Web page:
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But then they will hear the crunch of leaves, the crack of a twig. All heads will turn to look that way. The rack of a large bull, tethered to your back, will reflect in the light of their campfire, the one that guides you in. “I knew he got one,” the first will then say. “Where did you shoot him at?” will beg the second. It will sprout from your face; a smirk to a grin, a smile will then lay wide. Inside, a tidal wave of joy, abounding emotions will start to spill out as you begin to tell your story. You’ll want to scream and shout as your buddies come over to touch the antlers, and help you unload the weight. But you don’t mind feeling heavy. You’ll just stand there, smiling, nodding your head to their responses, as if holding back a secret, because Victory knows your name. There are no better feelings than the ones you’ll caress tonight. It is hard to hold them all in, so you share them, letting them percolate and filter out, making room for more to come in. Then you’ll do it. Look up into the heavens, for just a moment, to gaze at the stars. You feel like there is something you should say. It’s right on the tip of your tongue. A sort-of hello, goodbye, and thank you, all wrapped up into one thought. But you say nothing, just stare. You feel the mountains, the hunt, the elk, and your friends, all bonding and living forever inside you. The joy you hold comes from the journey you have just traveled, the getting from there, to here. This is the kiss of elk country, and you, the proud recipient of something magical.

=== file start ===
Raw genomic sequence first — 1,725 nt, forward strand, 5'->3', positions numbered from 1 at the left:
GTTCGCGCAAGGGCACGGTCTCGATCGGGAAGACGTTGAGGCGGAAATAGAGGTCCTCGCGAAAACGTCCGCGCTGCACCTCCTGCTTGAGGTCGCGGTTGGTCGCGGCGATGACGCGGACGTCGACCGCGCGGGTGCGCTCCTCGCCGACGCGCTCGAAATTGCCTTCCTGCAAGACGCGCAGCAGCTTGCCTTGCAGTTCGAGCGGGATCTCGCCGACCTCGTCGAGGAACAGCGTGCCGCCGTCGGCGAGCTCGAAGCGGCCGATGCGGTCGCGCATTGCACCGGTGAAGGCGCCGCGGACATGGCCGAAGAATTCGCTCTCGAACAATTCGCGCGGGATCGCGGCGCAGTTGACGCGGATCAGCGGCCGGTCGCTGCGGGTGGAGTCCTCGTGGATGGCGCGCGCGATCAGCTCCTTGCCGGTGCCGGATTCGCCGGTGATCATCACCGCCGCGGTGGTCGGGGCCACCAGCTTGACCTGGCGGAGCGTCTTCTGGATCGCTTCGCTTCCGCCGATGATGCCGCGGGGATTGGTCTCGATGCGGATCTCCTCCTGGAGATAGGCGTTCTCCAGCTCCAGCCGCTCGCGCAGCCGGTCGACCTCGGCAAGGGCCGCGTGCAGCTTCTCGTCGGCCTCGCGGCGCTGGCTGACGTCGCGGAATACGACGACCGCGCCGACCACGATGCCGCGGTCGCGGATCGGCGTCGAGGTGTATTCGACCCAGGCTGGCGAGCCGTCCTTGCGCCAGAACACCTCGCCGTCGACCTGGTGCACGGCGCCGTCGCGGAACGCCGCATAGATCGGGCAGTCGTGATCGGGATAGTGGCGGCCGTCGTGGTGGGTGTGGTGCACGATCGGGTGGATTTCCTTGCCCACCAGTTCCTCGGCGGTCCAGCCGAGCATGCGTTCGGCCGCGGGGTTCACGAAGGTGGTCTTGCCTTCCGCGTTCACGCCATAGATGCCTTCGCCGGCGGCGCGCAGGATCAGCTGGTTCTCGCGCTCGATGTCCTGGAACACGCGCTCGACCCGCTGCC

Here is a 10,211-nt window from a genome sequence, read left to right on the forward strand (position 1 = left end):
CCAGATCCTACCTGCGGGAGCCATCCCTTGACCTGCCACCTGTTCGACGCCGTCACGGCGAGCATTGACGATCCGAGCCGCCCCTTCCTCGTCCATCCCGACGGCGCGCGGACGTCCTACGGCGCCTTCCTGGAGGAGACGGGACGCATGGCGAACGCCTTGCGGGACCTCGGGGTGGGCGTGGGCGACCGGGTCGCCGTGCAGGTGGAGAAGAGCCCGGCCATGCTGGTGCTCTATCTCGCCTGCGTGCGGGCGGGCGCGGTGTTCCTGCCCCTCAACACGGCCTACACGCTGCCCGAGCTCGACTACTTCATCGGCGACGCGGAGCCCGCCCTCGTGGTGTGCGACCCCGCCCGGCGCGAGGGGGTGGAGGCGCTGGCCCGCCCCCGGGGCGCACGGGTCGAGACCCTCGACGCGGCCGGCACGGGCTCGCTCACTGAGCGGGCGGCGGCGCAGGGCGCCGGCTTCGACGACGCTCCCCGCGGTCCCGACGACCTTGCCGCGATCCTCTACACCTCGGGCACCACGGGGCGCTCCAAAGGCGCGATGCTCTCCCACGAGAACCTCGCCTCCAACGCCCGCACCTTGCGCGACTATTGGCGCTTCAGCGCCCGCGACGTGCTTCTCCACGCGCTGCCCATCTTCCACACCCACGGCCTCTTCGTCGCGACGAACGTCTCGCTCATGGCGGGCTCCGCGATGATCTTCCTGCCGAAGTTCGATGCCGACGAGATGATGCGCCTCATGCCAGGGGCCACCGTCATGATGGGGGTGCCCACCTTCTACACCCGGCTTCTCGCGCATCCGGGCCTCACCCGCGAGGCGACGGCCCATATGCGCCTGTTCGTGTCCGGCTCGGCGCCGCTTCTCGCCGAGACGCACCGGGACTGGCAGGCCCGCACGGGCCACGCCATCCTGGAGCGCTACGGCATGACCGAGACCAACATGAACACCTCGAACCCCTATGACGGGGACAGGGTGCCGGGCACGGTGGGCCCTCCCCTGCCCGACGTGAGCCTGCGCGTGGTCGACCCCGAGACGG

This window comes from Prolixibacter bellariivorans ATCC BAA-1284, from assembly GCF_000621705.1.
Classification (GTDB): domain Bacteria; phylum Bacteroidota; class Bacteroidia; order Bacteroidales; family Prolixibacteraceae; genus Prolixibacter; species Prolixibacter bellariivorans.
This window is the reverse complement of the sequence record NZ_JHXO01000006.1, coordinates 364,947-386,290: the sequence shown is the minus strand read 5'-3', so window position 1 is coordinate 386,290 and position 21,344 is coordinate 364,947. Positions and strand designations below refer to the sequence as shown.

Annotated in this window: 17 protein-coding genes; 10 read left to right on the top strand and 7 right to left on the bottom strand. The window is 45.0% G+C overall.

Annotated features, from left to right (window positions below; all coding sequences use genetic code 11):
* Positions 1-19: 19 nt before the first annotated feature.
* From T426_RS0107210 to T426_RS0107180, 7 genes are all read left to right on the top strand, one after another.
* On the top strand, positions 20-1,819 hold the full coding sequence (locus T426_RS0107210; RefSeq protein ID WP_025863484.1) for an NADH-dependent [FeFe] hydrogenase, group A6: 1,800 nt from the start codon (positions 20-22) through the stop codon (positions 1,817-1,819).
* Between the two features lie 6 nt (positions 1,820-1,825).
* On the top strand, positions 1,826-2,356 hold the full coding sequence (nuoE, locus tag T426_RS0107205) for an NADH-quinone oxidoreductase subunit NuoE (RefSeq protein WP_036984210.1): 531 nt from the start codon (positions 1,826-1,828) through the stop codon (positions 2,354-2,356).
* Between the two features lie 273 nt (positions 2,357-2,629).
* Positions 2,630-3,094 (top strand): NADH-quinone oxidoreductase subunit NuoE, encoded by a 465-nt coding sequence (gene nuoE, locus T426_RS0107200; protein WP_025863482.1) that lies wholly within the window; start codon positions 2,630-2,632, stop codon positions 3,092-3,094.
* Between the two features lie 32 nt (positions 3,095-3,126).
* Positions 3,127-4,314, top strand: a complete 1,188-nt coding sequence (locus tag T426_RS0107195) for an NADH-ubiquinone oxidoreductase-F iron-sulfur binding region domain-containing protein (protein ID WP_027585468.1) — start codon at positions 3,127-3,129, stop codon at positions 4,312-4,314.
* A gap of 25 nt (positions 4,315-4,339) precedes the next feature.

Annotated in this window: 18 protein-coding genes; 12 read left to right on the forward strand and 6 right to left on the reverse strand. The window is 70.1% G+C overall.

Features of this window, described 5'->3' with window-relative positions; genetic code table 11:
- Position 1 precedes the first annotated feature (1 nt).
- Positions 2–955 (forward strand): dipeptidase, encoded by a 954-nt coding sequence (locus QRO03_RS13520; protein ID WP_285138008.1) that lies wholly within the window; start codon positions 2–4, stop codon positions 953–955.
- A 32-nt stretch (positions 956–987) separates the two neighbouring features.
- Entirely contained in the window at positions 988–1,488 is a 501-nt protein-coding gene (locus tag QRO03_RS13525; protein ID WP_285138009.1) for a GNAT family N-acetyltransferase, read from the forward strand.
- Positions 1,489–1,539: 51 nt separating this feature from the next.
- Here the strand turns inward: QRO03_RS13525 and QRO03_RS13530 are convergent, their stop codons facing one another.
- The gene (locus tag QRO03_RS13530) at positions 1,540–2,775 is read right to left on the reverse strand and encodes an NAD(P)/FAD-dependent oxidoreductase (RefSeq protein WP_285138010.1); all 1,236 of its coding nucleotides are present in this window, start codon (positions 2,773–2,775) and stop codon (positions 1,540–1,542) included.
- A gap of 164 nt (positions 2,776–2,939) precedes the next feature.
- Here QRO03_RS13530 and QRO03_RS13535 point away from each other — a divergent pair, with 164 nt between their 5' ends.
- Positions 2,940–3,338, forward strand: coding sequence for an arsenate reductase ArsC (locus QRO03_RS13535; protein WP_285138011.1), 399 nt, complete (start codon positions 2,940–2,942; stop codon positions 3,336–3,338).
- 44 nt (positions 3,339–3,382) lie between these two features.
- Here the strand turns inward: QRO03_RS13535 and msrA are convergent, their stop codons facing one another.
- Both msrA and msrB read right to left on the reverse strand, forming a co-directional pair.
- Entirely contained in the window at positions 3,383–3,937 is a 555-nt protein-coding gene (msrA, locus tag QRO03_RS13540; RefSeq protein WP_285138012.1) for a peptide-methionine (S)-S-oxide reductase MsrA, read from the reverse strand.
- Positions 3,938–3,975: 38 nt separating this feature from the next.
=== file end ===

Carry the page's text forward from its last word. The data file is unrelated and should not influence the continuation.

An Arizona native, Patrick Weise has been living and breathing elk since his first arrowed bull in September of 2000. He sleeps in the Phoenix metro area, most nights, but his home lichens outdoors, somewhere north, between the dry desert floor and a pine tree canopy.

Arizona Sportsmen for Wildlife Conservation Conservation License Plate By purchasing this plate you will be making a contribution to Arizona’s wildlife and wildlife habitat. Seventeen dollars ($17) of each twenty-five ($25) special license fee will go to AZSFWC’s Wildlife Conservation Committee (WCC). The WCC will review and approve all grants from the special license plate program revenues. These grants will fund important outdoor recreational and educational opportunities and on-the-ground wildlife habitat restoration and enhancement projects.

These plates can be purchased online and can also be personalized. To order an AZSFWC Conservation License Plate go to: www.servicearizona.com Arizona Elk Society 29

Tracker Third Quarter 2012  

The quarterly magazine of the Arizona Elk Society (AES) with articles involving Arizona Elk and the AES's efforts at conservation of the hun...

Tracker Third Quarter 2012  

The quarterly magazine of the Arizona Elk Society (AES) with articles involving Arizona Elk and the AES's efforts at conservation of the hun...

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